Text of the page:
Cellist Inbal Segev
At the age of 16, the Israeli native continued her cello studies in the US, where she earned degrees from Yale University and the Juilliard School. In addition to her collaborations with numerous renowned orchestras, she runs a popular YouTube master class series and is committed to revitalizing the cello repertoire.
About the artist
a cellist with something to say
Inbal Segev is “a cellist with something to say” (Gramophone). Combining rich tone and technical mastery with rare dedication and intelligence, she has appeared with orchestras including the Berlin Philharmonic, London Philharmonic, Israel Philharmonic, Baltimore Symphony, St. Louis Symphony and Pittsburgh Symphony, collaborating with such prominent conductors as Marin Alsop, Stéphane Denève, Lorin Maazel, Cristian Măcelaru and Zubin Mehta.
Committed to reinvigorating the cello repertoire, she has commissioned new works from Timo Andres, Avner Dorman, Gity Razaz, Dan Visconti and Anna Clyne. Recorded with Alsop and the London Philharmonic for Avie Records, Segev’s 2020 premiere recording of Clyne’s new cello concerto, DANCE, was an instant success, topping the Amazon Classical Concertos chart; its opening movement was chosen as one of NPR Music’s “Favorite Songs of 2020,” receiving more than 6.5 million listens on Spotify, and Segev has continued to tour extensively with the piece.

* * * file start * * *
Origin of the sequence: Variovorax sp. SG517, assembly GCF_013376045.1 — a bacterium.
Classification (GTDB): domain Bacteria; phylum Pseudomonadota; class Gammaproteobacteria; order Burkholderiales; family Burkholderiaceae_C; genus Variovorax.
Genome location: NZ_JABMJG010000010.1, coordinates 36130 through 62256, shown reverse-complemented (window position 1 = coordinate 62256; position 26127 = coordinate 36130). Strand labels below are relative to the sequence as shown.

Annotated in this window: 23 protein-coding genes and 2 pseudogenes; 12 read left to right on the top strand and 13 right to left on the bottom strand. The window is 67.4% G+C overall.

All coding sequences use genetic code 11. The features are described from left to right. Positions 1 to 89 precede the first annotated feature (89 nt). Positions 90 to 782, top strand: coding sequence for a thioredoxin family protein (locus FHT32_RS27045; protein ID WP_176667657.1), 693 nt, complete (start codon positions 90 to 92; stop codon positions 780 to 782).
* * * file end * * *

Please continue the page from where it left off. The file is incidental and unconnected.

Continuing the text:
At the start of the pandemic, she launched “20 for 2020,” a commissioning, recording and video project featuring 20 cutting-edge composers, including John Luther Adams, Viet Cuong and Vijay Iyer, who is also writing a concerto for Segev to premiere next season. Her previous discography includes acclaimed recordings of the Elgar Cello Concerto, Romantic cello works, and Bach’s Cello Suites, while her popular YouTube masterclass series, Musings with Inbal Segev, has thousands of international subscribers and almost two million views to date.
A native of Israel, at 16 Segev was invited by Isaac Stern to continue her cello studies in the U.S., where she earned degrees from Yale University and the Juilliard School, before co-founding the Amerigo Trio with former New York Philharmonic concertmaster Glenn Dicterow and violist Karen Dreyfus.
Segev’s cello was made by Francesco Ruggieri in 1673.